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Written by The Mezzanine Group
on April 27, 2012

There is a lot of buzz right now about Pinterest and how B2B businesses should jump on the bandwagon. But I’m not convinced – at least, not yet.

I can’t argue that in January 2012, Pinterest drove more traffic than LinkedIn, YouTube and Google + but if your target market isn’t pinning or browsing on Pinterest, then so what? The way to stand out in today’s market is by doing something that sets you apart from your competition so take a look at your marketing strategy to figure out if Pinterest supports what you are trying to accomplish before investing countless hours to a social media site that might not be right for your company.

From what I’ve seen, Pinterest works best for individual use, B2C and for particular types of B2B businesses who have strong visual content and businesses who directly target women. According to Wikipedia, “Most of the site's users are female, with 97% of the site's Facebook "likes" being made by women.”

In some cases, companies aren’t able to claim their names as their own on Pinterest because individuals are using them as their initials or nicknames. IBM, Cisco, Dell and UPS are some good examples of companies that don’t own their profiles on Pinterest. What is a company to do if it can’t create a profile under its own name?

Another thing to be aware of is that there is a lot of talk right now about Pinterest’s copyright infringement and what that means for individuals and businesses. Pinterest contradicts itself by putting the onus on the user to make sure there are no copyright or licensing violations yet under their “What is Pinterest” tab, you will find this statement; “Pinterest lets you organize and share all the beautiful things you find on the web”. Isn’t that the whole point? Pinterest might be protected under its policies but does that mean that individuals and businesses that “pin or repin” are potentially opening themselves up to a lawsuit?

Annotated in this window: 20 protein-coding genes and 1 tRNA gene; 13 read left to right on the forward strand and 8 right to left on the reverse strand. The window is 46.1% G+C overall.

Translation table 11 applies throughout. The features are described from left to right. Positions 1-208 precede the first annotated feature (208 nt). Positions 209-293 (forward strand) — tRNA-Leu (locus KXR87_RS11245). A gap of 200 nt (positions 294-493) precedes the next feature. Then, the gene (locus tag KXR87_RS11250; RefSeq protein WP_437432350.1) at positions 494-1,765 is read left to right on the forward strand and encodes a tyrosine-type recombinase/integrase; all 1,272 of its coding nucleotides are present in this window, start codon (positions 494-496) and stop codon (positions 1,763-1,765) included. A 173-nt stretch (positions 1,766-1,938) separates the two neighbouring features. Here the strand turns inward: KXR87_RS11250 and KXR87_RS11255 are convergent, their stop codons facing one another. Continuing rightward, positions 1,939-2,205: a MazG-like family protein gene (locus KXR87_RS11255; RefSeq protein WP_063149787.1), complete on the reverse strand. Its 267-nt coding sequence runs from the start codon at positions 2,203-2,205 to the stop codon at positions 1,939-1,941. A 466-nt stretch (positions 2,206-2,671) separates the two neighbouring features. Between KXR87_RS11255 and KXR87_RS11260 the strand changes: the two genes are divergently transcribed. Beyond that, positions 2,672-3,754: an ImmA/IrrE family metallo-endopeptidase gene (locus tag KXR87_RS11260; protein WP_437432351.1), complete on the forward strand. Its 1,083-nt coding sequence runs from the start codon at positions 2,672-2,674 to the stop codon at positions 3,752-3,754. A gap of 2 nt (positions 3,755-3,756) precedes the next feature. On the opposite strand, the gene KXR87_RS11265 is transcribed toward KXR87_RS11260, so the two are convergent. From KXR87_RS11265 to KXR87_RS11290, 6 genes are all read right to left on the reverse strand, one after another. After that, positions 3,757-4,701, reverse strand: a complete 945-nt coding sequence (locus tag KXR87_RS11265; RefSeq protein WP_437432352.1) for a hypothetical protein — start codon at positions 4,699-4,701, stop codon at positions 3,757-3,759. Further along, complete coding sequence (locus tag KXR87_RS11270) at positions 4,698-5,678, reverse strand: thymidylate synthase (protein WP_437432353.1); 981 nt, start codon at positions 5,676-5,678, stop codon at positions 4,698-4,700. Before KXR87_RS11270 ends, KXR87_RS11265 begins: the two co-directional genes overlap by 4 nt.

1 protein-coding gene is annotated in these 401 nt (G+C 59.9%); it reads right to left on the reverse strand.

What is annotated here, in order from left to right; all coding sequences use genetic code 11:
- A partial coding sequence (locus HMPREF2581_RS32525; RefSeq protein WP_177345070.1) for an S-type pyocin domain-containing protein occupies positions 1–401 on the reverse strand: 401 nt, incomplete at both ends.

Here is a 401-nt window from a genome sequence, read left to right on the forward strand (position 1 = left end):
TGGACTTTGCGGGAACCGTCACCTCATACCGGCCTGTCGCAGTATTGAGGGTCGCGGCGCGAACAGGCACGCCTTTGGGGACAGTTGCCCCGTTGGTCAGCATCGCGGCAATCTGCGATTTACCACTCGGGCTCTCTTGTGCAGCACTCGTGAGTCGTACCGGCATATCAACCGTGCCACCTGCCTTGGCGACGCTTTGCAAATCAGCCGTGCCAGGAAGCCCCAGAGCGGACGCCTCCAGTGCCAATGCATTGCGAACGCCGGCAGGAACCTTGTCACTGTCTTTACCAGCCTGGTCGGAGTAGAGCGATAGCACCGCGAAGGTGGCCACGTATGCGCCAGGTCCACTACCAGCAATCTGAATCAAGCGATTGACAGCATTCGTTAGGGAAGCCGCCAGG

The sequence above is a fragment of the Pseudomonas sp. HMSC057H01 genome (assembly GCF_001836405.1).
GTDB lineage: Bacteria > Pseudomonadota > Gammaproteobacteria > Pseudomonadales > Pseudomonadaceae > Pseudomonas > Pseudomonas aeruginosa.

Furthermore, in their “Terms of Use” section, it says by sharing content on Pinterest, you “grant to Cold Brew Labs a worldwide, irrevocable, perpetual, non-exclusive, transferable, royalty-free license, with the right to sublicense, to use, copy, adapt, modify, distribute, license, sell, transfer, publicly display, publicly perform, transmit, stream, broadcast, access, view, and otherwise exploit such Member Content..." Are you willing to grant Cold Brew Labs that right through your use of Pinterest?”

As a B2B marketer, right now I have more questions than answers about using Pinterest. On a personal level, I quite enjoy the site for its beautiful DIY projects and recipes (I did make an amazing soup the other day). But when it comes to the clients I work with, I’m very cautious about adding Pinterest to the marketing plan. Over the course of this year I’ll take a look at the pros and cons of using it, but it’s unlikely I’ll make a move this year.

I would love to hear stories from B2B companies who are currently using Pinterest and whether or not it is working for you.

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